After Reagan, though, the entire idea that politicians who were divorced were faced with an insurmountable problem pretty much faded into the dust. We still had our share of political sex scandals, as Mark Sanford himself can well attest, but with the nations divorce rate near 50% it seems pretty clear that most voters don’t really care about whether or not the person they might be voting for had been divorced at some point in the past.
Of course, as Parker points out, it’s still not clear how far this new attitude goes:
Political strategists cite a shift in American public opinion on divorce as it becomes more widespread, and as “institutions like the church have less authority over their members,” said Hank Sheinkopf, a Democratic strategist who worked on Cuomo’s gubernatorial campaign in 2010. “If you look at the history of divorce in American politics, Nelson Rockefeller’s divorce from his wife, Mary, made it impossible for him to president in the ’60s. It was just not possible.”
Sheinkopf, though, said that during Cuomo’s bid for governor three years ago, his divorce — and his live-in relationship with Lee — never had an adverse effect on the campaign, or even came up in campaign meetings.
“It wasn’t raised or ever discussed,” said Sheinkopf. “I remember one story in the tabloids about it. I was asked to comment and said, it will have absolutely no impact on anything — and I was correct.”
Doug Muzzio, a political science professor at New York’s Baruch College, said “Sandra Lee’s lasagna recipe probably had more of an impact” on the gubernatorial race than Cuomo’s marital history.
Cuomo may put the limits of voters’ tolerance to the test if he runs in three years for the presidency, an office for which Americans have typically chosen someone they admire.
“Running nationally while living in sin could be a problem,” Muzzio said.
Personally, I’ve always assumed that if Cuomo does intend to run for President in 2016 or 2020 he would end up marrying Sandra Lee rather than living together. America has only had two Presidents in its history who were not married while in office, Thomas Jefferson who’s wife died before he became President and James Buchanan who was a lifelong bachelor. While we’ve becoming a far more socially liberal nation in recent decades, I’m not sure how comfortable Americans would be with a President who essentially had a live-in girlfriend. A Cuomo run, if he doesn’t marry, would be a real test of just how much things have changed, just as Sanford’s run this time around is a test, on a smaller battlefield, of the limits of public forgiveness and redemption.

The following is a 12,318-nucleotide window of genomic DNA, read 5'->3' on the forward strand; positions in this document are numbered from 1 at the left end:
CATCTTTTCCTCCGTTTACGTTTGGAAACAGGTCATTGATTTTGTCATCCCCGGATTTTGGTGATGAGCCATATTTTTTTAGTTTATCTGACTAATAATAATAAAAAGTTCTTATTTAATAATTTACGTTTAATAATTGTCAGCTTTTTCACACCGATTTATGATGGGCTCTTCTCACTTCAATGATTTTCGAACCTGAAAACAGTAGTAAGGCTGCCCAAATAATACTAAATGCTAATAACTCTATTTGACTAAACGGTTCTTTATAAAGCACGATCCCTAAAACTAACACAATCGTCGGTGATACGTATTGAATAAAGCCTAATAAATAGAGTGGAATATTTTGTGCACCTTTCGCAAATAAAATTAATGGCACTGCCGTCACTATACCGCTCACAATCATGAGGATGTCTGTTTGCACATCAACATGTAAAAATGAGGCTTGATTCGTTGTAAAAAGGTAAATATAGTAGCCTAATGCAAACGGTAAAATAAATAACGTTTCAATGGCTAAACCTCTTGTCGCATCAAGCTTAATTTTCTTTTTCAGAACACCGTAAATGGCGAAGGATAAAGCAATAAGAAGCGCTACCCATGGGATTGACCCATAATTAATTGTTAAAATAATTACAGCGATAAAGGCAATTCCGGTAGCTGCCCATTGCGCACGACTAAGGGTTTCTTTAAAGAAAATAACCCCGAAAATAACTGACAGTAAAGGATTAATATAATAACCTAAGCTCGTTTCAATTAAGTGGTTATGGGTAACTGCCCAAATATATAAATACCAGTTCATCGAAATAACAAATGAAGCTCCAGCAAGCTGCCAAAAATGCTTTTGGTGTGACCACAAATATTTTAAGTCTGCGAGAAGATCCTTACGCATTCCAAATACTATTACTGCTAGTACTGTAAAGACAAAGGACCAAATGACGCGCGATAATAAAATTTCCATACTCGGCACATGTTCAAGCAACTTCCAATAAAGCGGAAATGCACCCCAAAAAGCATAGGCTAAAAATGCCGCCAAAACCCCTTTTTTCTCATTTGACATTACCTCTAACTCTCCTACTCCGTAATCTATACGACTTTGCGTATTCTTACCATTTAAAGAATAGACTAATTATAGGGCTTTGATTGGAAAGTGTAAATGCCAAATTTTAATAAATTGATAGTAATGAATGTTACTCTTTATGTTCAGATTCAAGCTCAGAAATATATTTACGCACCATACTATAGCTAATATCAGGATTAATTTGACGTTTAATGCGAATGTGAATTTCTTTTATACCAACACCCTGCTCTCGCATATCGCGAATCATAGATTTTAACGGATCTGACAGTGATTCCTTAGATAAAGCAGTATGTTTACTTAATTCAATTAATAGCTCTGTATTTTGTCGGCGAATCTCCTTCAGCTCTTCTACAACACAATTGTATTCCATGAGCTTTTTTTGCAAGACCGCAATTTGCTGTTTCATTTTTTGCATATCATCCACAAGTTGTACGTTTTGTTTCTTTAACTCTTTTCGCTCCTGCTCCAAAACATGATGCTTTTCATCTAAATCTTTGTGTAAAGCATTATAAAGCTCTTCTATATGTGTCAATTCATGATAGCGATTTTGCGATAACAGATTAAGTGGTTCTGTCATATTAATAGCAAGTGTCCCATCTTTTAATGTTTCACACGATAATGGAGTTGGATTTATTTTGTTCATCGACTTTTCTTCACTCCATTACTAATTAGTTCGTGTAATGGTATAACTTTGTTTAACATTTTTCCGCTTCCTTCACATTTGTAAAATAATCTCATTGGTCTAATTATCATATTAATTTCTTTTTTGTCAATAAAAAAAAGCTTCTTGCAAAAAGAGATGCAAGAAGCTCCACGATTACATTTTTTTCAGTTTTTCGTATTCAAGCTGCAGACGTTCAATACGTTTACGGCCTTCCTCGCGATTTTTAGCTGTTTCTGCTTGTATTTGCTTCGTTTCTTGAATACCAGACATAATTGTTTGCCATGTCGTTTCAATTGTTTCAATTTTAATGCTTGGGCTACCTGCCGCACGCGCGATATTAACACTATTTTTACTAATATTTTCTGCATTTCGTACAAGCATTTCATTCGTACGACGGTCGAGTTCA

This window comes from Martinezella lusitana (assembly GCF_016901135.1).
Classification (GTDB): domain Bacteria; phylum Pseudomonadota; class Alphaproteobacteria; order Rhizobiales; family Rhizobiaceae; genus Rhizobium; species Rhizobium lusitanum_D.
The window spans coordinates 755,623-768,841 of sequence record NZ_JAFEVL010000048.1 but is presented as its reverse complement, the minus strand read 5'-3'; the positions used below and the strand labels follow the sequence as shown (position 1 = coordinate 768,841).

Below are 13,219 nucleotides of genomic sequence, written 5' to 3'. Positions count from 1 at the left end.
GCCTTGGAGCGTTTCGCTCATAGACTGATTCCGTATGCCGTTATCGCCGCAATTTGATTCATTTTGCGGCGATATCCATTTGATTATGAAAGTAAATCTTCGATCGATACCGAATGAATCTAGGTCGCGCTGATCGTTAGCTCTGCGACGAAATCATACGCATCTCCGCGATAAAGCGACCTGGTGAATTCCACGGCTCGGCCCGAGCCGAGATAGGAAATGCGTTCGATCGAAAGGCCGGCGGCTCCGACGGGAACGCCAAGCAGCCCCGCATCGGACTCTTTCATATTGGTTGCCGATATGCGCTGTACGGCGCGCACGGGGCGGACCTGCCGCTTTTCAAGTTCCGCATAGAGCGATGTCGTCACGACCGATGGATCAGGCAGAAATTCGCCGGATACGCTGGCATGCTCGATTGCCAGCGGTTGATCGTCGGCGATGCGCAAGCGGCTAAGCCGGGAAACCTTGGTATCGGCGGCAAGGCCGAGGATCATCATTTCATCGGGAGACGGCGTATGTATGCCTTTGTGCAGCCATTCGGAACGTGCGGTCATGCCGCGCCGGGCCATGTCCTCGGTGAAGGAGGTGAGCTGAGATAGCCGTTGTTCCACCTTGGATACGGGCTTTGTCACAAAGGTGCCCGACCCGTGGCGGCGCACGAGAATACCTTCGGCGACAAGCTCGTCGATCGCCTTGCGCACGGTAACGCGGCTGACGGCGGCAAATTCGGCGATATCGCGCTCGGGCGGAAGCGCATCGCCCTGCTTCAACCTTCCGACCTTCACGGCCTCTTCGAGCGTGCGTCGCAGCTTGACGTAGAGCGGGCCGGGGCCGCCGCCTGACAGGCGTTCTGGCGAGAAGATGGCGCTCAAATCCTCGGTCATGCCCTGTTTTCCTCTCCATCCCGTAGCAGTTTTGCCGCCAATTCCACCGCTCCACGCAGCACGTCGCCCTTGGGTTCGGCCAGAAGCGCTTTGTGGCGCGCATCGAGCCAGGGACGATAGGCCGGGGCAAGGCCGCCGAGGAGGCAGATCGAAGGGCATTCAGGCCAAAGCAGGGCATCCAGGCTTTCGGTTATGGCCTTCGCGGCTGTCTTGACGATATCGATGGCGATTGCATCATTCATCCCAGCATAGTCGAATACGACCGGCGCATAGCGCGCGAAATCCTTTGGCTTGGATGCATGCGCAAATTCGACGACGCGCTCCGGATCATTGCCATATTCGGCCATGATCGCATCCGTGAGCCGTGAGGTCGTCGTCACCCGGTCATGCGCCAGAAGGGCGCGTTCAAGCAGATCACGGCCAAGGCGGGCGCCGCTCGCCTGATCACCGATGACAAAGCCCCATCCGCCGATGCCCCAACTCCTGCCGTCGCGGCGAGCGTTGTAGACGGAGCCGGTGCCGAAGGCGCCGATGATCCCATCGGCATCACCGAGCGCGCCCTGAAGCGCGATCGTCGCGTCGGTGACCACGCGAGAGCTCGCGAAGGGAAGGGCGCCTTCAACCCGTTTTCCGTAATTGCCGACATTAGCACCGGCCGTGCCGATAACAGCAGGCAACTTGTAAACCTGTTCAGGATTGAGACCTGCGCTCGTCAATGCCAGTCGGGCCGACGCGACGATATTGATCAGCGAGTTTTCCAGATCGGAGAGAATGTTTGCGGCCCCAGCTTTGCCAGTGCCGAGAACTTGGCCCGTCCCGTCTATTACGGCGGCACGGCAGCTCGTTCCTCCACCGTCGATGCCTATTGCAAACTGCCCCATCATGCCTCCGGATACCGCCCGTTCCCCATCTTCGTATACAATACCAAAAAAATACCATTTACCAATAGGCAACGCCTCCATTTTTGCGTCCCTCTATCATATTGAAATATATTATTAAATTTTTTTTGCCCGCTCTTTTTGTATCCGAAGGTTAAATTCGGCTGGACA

There will be variations across the nation regarding this matter, of course. Politics aside, it would be hard to see Cuomo getting elected statewide anywhere in the Bible Belt, for example. Nationally, though, it seems clear that the divorce stigma for politicians died out a long time ago. President Clinton’s experience showed us that even extramarital affairs while in office aren’t necessarily a deal breaker with the American public. Now, we’ve got politicians like Sanford and Cuomo who seem poised to test just how far those limits actually go. It will be interesting to watch.